As a leader, ask yourself: How could you ensure that the desire to learn is (appropriately) fulfilled in your people?

  • Independence

This is highlighted as “our desire to make our own decisions” and, in our experience, it’s something that many employees may feel divorced from. Leaders need to consider what opportunities exist for their team members to make decisions. It’s not necessarily always about what they do (these will, after all, reflect your team or company goals), but certainly about how they can achieve them. Many managers will highlight what they need people to achieve, which does give focus. But they will also insist on the way in which things must be achieved, and this can stifle creativity, limit continuous improvement and ultimately demotivate. High quality leaders understand that the ‘What’ may need to be told, but the ‘How’ should be within the gift of the employee to decide.

As a leader, ask yourself: What freedom could you give your people to enable them to decide how to achieve your team goals?

  • Honour (morality)

This is described as “our desire to behave in accordance with our code of conduct”. More simply put, it’s about ensuring that our values are met in whatever we do. Many people are demotivated by what they see as a lack of congruence between their personal values and how the company they work in is operating. One a leader’s roles is to understand the values of their people and help them to align these values with where their organisation is headed. As a leader, ask yourself: What could you do to ensure there is ‘values alignment’ for your people?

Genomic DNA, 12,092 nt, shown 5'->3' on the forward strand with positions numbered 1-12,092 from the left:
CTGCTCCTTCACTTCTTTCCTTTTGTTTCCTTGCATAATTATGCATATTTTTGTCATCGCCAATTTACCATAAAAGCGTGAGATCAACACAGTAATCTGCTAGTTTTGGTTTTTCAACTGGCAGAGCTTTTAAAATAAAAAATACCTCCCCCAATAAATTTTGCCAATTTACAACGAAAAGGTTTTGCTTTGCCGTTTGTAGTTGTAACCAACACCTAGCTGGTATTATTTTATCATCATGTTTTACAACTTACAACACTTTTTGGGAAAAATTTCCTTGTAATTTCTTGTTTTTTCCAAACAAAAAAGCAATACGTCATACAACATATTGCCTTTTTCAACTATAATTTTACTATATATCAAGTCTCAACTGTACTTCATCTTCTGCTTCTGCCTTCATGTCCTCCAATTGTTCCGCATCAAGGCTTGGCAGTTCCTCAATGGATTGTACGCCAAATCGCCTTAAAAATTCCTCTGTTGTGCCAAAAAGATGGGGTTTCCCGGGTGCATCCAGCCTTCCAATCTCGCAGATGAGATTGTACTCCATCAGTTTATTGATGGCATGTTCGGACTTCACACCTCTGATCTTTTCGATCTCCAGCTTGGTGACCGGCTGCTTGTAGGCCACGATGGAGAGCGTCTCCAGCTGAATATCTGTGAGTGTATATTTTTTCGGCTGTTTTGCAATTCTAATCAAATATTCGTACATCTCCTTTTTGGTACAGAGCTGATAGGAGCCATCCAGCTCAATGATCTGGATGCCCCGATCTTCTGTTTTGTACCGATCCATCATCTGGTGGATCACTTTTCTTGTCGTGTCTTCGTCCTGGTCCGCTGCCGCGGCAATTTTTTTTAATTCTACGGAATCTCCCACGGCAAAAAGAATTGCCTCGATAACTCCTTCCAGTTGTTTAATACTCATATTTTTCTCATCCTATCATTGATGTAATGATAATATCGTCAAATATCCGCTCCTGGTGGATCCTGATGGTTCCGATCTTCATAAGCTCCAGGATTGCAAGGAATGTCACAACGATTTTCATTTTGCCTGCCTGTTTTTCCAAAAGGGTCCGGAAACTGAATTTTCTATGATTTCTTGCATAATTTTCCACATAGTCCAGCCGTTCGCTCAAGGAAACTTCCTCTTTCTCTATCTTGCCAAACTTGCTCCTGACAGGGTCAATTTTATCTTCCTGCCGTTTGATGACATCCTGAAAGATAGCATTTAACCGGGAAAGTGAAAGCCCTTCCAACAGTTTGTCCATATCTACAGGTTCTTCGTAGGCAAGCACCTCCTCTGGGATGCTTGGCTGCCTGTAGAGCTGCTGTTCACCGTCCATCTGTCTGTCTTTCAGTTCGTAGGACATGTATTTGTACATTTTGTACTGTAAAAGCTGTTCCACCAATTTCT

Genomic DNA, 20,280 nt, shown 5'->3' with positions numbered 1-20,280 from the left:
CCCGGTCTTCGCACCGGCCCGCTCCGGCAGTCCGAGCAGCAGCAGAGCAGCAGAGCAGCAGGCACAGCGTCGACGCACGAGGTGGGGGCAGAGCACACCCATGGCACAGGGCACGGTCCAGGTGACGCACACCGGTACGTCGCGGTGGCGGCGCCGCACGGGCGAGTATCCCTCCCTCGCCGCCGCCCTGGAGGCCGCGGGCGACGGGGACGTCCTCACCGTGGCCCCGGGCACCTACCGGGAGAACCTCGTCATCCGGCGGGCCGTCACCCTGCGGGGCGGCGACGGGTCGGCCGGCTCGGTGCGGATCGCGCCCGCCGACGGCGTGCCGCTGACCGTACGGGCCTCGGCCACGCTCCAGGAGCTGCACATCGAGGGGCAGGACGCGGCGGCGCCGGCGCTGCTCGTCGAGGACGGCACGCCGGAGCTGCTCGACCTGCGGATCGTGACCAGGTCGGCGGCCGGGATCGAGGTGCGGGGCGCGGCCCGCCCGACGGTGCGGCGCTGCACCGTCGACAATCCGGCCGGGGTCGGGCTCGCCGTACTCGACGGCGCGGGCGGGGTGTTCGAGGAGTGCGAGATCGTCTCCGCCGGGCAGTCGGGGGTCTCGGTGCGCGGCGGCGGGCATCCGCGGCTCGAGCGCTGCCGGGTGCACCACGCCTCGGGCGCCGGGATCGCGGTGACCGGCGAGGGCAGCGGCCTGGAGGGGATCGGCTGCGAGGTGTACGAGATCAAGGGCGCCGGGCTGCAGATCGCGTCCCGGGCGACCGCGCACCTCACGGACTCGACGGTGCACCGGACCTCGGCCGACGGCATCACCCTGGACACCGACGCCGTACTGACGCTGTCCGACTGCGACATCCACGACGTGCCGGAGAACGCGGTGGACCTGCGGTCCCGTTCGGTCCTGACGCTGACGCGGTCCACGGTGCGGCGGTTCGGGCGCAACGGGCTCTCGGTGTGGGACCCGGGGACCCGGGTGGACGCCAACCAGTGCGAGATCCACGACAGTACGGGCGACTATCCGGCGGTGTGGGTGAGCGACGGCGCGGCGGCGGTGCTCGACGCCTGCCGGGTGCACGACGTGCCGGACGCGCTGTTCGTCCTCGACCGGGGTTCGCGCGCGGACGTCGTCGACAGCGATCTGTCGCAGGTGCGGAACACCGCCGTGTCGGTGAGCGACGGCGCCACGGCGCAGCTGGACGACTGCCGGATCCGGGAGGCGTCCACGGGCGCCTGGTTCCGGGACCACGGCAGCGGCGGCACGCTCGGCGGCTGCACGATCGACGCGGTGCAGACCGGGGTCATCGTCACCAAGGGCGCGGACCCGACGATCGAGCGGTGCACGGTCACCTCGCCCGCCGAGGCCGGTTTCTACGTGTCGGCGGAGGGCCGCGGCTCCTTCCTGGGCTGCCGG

• Power

Quite simply, this is “our desire to influence people”. It’s one of the more curious Human Motivational Factors, but it’s something that can be seen every day in the workplace as people strive to gain the buy-in of others for mutual success.

As a leader, ask yourself: How can you use influencing techniques with your team? (this is a whole different blog altogether!)

  • Order

Something that many of us desire is order – in other words, we crave the certainty and organisation that daily routine and habits give us. We all have things that we do in a certain order, and most of us strive to be much more organised and structured. The number of people we’ve helped with their time and personal management demonstrates how important order is to us. We’re big fans of giving supporting structures and certainties to people, as long as they work, bring about success and allow for individual involvement.

As a leader, ask yourself: What structures or order might your people need, and how could you ensure these are put in place to support your team?

  1. Ron Clark, former ‘Outstanding Teacher of the Year’ at Disney’s American Teacher Awards

We believe strongly that inspiration can come from many areas, and the story of Ron Clark shows us that, no matter what your walk of life, when you’re looking to develop the motivation to perform, there are some simple things you can do.

Ron was a teacher in in a tough New York school when he won his award in 2000. He went on to become a New York Times bestselling author and a motivational speaker on the subject of inspiring educators.

We’ve picked out three of the areas he highlights when talking about motivation in the classroom, which we think continue to be very relevant in the workplace.

  • Raising expectations